The Gratuitous Injustice of American Tipping Culture
We, here in the United States take tipping for granted. In Europe, though servers are pleased with a small tip, they are uncomfortable with and don’t understand tipping. Some Americans feel they are pleasing those who serve them, while they are only making them fees subservient and disrespecting their work. It’s a fine line and varies by culture. The tipping culture is hard to explain and understand. How did we get here? And, why won’t we change?
No matter where you go and who you talk to, it seems like everyone hates America’s tipping culture. Finding someone who thinks our current system is just fine and dandy is more difficult than keeping track of which Kardashian is which. The fact that the above quote is now nearly 100 years old proves that opposition to America’s tipping culture isn’t something new, but no matter how much people claim to hate it, no one seems to want to do anything about it.
Less than 100 years ago, people genuinely believed that there was no such thing as “menial service” to an American, that waiters could be gentlemen, and that service didn’t mean servitude. They believed the idea of tipping was a fundamentally demeaning and classist notion of which they wanted no part. Since then, we appear to have come a long way down a road paved with good intentions.
What the hell went wrong?
Airbus wants to patent the most uncomfortable plane seats ever
About a half-a-decade ago, a friend of mine got wind of these seats and wrote about it in the New York Times. Airbus objected so strenuously that the Times actually printed a retraction. Now, it seems that the scoop that my friend uncovered was very true and that the corporate heavy handedness was a lie.
A few years ago, an Italian company announced that they were selling seats that were described in that New York Times article and, recently, Airbus announced that they are attempting to patent a similar seat.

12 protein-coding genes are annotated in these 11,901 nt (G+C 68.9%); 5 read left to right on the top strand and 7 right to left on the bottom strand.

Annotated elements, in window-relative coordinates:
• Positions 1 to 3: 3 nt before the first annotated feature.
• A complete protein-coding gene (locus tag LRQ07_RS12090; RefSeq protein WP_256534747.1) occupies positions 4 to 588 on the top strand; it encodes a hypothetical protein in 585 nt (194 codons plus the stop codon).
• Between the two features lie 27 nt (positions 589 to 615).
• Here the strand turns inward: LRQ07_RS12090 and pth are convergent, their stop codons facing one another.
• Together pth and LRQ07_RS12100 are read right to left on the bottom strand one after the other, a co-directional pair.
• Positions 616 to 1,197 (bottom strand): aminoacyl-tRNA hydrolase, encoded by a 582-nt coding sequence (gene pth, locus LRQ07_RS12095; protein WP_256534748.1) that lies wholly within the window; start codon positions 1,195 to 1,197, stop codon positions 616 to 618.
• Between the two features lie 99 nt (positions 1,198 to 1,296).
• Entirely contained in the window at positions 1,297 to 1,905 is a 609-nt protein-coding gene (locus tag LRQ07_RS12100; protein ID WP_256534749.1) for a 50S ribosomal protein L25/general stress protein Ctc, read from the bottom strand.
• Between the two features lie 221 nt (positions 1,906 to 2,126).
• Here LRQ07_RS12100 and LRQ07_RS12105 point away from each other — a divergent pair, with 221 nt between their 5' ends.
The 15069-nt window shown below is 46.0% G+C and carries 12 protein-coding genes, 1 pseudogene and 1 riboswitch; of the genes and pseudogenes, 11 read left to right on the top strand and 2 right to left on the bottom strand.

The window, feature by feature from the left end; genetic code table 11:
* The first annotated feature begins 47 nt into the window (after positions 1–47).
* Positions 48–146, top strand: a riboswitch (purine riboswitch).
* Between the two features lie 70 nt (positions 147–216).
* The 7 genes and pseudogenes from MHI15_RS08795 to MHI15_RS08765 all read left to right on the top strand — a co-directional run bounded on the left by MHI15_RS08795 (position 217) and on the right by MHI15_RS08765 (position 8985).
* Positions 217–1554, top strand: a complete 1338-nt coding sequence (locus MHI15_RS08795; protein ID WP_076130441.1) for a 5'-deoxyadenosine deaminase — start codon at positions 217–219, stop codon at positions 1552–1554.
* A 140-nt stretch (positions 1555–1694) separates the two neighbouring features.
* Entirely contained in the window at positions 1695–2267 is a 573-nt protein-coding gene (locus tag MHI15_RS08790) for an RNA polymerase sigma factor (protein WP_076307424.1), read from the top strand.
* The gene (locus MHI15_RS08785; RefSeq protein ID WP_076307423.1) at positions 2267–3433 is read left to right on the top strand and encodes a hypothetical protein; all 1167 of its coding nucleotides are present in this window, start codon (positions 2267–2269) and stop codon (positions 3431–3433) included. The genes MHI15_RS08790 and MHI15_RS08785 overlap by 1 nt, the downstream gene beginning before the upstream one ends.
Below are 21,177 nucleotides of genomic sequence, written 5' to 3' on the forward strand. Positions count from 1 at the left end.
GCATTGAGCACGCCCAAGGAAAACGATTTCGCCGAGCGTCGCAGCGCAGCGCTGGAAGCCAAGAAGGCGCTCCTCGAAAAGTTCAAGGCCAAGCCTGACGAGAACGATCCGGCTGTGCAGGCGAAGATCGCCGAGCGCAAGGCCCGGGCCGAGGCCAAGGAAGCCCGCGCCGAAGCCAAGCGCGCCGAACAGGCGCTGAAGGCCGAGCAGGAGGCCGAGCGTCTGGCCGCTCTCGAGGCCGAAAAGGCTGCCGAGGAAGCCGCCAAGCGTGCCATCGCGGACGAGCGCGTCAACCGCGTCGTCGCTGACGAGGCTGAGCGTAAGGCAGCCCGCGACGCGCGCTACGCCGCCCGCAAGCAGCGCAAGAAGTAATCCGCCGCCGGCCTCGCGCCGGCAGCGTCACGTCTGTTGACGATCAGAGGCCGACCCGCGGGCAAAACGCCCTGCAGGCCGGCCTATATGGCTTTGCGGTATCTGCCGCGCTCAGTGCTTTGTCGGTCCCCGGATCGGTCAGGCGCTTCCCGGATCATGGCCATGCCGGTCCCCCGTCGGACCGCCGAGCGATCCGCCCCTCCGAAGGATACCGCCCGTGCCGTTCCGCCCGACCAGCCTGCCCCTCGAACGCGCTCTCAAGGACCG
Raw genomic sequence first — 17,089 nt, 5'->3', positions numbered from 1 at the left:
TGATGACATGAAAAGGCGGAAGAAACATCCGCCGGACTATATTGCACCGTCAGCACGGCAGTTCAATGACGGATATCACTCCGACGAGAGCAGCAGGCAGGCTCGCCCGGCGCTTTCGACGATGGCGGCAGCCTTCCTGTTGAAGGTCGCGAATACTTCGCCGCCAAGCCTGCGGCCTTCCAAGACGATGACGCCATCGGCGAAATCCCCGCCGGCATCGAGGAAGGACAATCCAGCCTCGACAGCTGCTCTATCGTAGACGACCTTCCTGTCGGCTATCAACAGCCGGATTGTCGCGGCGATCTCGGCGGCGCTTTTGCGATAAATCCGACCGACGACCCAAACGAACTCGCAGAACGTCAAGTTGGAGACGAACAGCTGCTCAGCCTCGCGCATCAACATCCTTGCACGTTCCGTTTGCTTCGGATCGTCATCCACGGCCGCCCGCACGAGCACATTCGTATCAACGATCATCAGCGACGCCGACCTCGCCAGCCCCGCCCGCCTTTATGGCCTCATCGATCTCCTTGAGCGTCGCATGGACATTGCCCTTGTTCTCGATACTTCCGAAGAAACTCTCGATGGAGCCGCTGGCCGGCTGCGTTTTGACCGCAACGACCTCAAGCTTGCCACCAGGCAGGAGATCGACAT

Its cushions are shaped liked bicycle saddles, and when the seats aren’t being used, they fold vertically to save space. Cutting down all that “bulk,” as the patent application puts it, lets you do a lot more with the limited real estate on board.
This could potentially make air travel even more economical than it already is. If you’re willing to put up with it — and most people would be, Airbus predicts, so long as the flights are short — it’d be far more efficient than the way we currently fly, loading huge metal-and-plastic contraptions onto planes just so they can cradle our fleshy rear ends.
But if you squint, the thing looks more like a medieval torture device than lounging equipment.
The winner is Detroit. At least that city has a winning streak somewhere. Click through here for the story.
Some of the country’s busiest airports, such as JFK in New York and Chicago O’Hare, didn’t even make the top 12 ranking.
While all of the airports in the top 12 have relatively large passenger volumes, some of the busiest airports face considerable challenges in increasing network capacity.
Free Wi-Fi at these airports are more the exception than the rule.
“In our opinion busy airports likely experience more travelers connecting to Wi-Fi, causing slower connection speeds, but we have not verified this as part of this particular research study,” says David Fishman, Wefi’s CMO.